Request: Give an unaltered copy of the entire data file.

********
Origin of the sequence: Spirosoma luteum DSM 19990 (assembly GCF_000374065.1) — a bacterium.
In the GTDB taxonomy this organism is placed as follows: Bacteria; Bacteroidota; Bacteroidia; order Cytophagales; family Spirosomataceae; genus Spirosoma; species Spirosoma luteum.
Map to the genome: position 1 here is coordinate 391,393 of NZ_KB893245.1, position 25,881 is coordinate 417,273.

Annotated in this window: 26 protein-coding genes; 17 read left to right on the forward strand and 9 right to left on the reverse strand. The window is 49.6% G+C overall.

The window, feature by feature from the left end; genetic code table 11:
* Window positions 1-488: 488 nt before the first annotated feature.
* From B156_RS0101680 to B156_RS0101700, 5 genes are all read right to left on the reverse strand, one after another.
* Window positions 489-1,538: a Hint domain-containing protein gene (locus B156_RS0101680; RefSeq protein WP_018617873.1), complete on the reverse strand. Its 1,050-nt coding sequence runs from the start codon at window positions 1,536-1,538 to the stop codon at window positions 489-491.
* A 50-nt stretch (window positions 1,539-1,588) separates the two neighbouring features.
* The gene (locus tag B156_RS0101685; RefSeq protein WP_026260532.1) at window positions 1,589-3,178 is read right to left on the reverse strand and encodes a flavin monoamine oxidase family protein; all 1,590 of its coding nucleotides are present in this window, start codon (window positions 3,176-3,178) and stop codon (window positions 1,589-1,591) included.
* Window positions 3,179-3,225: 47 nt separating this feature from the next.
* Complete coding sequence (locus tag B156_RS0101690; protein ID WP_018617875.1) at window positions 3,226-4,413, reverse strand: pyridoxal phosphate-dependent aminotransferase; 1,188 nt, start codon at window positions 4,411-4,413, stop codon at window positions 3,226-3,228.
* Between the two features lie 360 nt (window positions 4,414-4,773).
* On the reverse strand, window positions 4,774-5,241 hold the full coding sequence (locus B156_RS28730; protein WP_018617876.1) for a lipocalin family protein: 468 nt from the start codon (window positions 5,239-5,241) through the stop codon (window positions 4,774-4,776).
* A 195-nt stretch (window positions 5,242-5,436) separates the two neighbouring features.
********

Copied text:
Origin of the sequence: Spirosoma luteum DSM 19990 (assembly GCF_000374065.1) — a bacterium.
In the GTDB taxonomy this organism is placed as follows: Bacteria; Bacteroidota; Bacteroidia; order Cytophagales; family Spirosomataceae; genus Spirosoma; species Spirosoma luteum.
Map to the genome: position 1 here is coordinate 391,393 of NZ_KB893245.1, position 25,881 is coordinate 417,273.

Annotated in this window: 26 protein-coding genes; 17 read left to right on the forward strand and 9 right to left on the reverse strand. The window is 49.6% G+C overall.

The window, feature by feature from the left end; genetic code table 11:
* Window positions 1-488: 488 nt before the first annotated feature.
* From B156_RS0101680 to B156_RS0101700, 5 genes are all read right to left on the reverse strand, one after another.
* Window positions 489-1,538: a Hint domain-containing protein gene (locus B156_RS0101680; RefSeq protein WP_018617873.1), complete on the reverse strand. Its 1,050-nt coding sequence runs from the start codon at window positions 1,536-1,538 to the stop codon at window positions 489-491.
* A 50-nt stretch (window positions 1,539-1,588) separates the two neighbouring features.
* The gene (locus tag B156_RS0101685; RefSeq protein WP_026260532.1) at window positions 1,589-3,178 is read right to left on the reverse strand and encodes a flavin monoamine oxidase family protein; all 1,590 of its coding nucleotides are present in this window, start codon (window positions 3,176-3,178) and stop codon (window positions 1,589-1,591) included.
* Window positions 3,179-3,225: 47 nt separating this feature from the next.
* Complete coding sequence (locus tag B156_RS0101690; protein ID WP_018617875.1) at window positions 3,226-4,413, reverse strand: pyridoxal phosphate-dependent aminotransferase; 1,188 nt, start codon at window positions 4,411-4,413, stop codon at window positions 3,226-3,228.
* Between the two features lie 360 nt (window positions 4,414-4,773).
* On the reverse strand, window positions 4,774-5,241 hold the full coding sequence (locus B156_RS28730; protein WP_018617876.1) for a lipocalin family protein: 468 nt from the start codon (window positions 5,239-5,241) through the stop codon (window positions 4,774-4,776).
* A 195-nt stretch (window positions 5,242-5,436) separates the two neighbouring features.